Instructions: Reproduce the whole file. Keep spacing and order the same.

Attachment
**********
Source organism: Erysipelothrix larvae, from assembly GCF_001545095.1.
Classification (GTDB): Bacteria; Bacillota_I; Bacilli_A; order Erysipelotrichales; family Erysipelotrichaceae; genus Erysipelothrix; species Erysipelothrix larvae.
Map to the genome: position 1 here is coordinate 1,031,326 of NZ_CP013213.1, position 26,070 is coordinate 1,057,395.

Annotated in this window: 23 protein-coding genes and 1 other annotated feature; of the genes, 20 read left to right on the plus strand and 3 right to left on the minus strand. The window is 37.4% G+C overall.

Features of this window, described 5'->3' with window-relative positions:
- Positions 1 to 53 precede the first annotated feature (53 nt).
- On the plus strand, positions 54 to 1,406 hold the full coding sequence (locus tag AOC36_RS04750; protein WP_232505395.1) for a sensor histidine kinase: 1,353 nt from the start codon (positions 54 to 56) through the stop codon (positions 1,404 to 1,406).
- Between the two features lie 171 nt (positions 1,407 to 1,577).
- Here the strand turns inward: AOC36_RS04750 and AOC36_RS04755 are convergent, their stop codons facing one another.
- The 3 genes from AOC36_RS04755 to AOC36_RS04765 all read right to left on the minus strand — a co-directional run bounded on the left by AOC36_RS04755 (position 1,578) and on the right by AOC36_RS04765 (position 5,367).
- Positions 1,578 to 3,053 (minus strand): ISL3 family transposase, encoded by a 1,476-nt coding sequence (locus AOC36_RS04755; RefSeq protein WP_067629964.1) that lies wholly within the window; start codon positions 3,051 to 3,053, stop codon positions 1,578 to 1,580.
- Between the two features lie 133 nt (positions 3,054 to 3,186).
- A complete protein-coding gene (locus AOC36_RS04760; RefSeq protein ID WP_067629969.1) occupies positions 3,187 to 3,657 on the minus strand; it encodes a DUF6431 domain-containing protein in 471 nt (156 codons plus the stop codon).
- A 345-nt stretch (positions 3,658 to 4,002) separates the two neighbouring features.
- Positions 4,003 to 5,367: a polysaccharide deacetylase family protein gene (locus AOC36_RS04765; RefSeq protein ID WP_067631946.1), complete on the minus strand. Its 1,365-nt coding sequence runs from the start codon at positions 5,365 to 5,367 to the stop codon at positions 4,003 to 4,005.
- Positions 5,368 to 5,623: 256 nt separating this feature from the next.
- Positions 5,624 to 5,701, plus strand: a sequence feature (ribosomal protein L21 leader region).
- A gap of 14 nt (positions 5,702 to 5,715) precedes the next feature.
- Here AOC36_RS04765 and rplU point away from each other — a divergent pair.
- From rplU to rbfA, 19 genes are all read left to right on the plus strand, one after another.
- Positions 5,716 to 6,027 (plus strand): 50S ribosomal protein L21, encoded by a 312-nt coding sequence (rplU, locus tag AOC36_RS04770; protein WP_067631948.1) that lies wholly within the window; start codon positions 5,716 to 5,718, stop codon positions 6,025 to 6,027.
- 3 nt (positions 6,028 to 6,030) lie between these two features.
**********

Source organism: Erysipelothrix larvae, from assembly GCF_001545095.1.
Classification (GTDB): Bacteria; Bacillota_I; Bacilli_A; order Erysipelotrichales; family Erysipelotrichaceae; genus Erysipelothrix; species Erysipelothrix larvae.
Map to the genome: position 1 here is coordinate 1,031,326 of NZ_CP013213.1, position 26,070 is coordinate 1,057,395.

Annotated in this window: 23 protein-coding genes and 1 other annotated feature; of the genes, 20 read left to right on the plus strand and 3 right to left on the minus strand. The window is 37.4% G+C overall.

Features of this window, described 5'->3' with window-relative positions:
- Positions 1 to 53 precede the first annotated feature (53 nt).
- On the plus strand, positions 54 to 1,406 hold the full coding sequence (locus tag AOC36_RS04750; protein WP_232505395.1) for a sensor histidine kinase: 1,353 nt from the start codon (positions 54 to 56) through the stop codon (positions 1,404 to 1,406).
- Between the two features lie 171 nt (positions 1,407 to 1,577).
- Here the strand turns inward: AOC36_RS04750 and AOC36_RS04755 are convergent, their stop codons facing one another.
- The 3 genes from AOC36_RS04755 to AOC36_RS04765 all read right to left on the minus strand — a co-directional run bounded on the left by AOC36_RS04755 (position 1,578) and on the right by AOC36_RS04765 (position 5,367).
- Positions 1,578 to 3,053 (minus strand): ISL3 family transposase, encoded by a 1,476-nt coding sequence (locus AOC36_RS04755; RefSeq protein WP_067629964.1) that lies wholly within the window; start codon positions 3,051 to 3,053, stop codon positions 1,578 to 1,580.
- Between the two features lie 133 nt (positions 3,054 to 3,186).
- A complete protein-coding gene (locus AOC36_RS04760; RefSeq protein ID WP_067629969.1) occupies positions 3,187 to 3,657 on the minus strand; it encodes a DUF6431 domain-containing protein in 471 nt (156 codons plus the stop codon).
- A 345-nt stretch (positions 3,658 to 4,002) separates the two neighbouring features.
- Positions 4,003 to 5,367: a polysaccharide deacetylase family protein gene (locus AOC36_RS04765; RefSeq protein ID WP_067631946.1), complete on the minus strand. Its 1,365-nt coding sequence runs from the start codon at positions 5,365 to 5,367 to the stop codon at positions 4,003 to 4,005.
- Positions 5,368 to 5,623: 256 nt separating this feature from the next.
- Positions 5,624 to 5,701, plus strand: a sequence feature (ribosomal protein L21 leader region).
- A gap of 14 nt (positions 5,702 to 5,715) precedes the next feature.
- Here AOC36_RS04765 and rplU point away from each other — a divergent pair.
- From rplU to rbfA, 19 genes are all read left to right on the plus strand, one after another.
- Positions 5,716 to 6,027 (plus strand): 50S ribosomal protein L21, encoded by a 312-nt coding sequence (rplU, locus tag AOC36_RS04770; protein WP_067631948.1) that lies wholly within the window; start codon positions 5,716 to 5,718, stop codon positions 6,025 to 6,027.
- 3 nt (positions 6,028 to 6,030) lie between these two features.